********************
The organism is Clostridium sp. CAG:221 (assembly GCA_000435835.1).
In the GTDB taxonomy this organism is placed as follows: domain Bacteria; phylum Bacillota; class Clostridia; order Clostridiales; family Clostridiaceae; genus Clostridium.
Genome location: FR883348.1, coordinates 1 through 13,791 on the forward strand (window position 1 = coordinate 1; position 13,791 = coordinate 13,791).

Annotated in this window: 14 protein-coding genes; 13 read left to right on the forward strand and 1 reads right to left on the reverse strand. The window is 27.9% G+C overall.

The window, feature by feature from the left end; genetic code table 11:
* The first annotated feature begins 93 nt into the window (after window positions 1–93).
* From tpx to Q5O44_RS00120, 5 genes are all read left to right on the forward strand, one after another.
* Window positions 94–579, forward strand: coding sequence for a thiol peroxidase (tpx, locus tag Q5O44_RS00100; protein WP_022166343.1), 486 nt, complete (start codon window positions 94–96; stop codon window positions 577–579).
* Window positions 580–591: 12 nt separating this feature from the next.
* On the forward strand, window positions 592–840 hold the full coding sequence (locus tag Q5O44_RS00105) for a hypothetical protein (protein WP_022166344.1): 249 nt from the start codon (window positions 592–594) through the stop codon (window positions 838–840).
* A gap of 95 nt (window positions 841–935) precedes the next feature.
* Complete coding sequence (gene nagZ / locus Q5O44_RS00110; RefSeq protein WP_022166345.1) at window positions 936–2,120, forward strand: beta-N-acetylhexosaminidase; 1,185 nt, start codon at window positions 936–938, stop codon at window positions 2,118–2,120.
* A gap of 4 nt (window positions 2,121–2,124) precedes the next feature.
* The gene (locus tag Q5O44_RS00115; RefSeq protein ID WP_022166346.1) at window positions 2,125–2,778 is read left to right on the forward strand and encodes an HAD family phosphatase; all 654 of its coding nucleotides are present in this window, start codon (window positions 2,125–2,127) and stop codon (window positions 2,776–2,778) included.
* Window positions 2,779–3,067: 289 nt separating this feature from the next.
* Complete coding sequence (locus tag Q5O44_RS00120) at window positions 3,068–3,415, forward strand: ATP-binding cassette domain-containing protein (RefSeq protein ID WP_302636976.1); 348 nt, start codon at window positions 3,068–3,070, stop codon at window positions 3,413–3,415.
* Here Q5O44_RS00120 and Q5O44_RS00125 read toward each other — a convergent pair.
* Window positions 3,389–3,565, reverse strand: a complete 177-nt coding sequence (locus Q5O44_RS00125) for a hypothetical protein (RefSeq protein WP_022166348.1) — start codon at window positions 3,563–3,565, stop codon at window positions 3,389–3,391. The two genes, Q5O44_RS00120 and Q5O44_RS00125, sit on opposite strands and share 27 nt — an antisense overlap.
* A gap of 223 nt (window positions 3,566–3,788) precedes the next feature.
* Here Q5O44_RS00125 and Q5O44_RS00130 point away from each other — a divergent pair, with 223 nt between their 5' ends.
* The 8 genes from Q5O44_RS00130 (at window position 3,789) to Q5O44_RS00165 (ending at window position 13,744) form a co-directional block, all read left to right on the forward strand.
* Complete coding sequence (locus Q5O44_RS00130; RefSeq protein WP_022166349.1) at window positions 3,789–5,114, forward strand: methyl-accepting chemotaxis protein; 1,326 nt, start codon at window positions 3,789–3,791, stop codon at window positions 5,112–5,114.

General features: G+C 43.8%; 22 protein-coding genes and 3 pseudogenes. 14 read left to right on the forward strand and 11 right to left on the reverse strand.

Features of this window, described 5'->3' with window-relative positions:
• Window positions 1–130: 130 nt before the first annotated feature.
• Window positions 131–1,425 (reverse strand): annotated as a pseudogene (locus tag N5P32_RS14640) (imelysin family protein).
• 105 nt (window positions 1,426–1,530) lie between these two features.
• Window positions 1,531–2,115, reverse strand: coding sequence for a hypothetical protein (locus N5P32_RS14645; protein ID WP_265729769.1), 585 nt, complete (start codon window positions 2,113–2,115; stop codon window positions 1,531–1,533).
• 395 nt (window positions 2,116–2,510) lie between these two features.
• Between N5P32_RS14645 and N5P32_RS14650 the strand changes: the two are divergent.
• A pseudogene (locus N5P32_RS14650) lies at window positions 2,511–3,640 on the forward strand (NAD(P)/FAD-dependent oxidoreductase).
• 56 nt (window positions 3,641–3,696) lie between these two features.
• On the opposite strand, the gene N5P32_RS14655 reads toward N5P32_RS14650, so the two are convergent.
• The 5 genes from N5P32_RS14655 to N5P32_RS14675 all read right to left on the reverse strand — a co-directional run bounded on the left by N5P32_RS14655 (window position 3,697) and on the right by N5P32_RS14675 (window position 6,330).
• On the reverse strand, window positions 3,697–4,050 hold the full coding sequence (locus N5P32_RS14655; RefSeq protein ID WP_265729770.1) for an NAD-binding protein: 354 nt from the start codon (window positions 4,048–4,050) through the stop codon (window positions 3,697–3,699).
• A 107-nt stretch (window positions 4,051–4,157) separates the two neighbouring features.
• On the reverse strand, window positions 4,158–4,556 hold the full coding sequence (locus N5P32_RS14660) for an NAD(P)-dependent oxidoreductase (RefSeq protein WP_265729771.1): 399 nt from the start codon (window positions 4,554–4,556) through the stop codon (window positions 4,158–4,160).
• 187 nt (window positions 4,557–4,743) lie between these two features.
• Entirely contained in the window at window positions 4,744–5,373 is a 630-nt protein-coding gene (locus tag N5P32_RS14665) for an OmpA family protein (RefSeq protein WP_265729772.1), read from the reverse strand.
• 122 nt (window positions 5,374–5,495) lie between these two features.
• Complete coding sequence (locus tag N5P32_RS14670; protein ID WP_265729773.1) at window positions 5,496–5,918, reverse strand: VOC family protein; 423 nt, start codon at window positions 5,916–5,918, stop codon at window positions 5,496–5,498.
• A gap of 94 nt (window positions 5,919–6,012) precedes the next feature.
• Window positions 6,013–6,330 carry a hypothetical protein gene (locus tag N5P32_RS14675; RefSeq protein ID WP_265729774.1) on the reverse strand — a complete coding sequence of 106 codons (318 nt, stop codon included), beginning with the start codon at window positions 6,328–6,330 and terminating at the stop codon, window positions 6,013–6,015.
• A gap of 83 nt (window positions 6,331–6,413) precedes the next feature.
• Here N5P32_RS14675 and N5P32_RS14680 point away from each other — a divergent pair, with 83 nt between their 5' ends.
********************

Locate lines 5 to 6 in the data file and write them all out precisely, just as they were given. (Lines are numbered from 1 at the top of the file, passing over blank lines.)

The window, feature by feature from the left end; genetic code table 11:
* The first annotated feature begins 93 nt into the window (after window positions 1–93).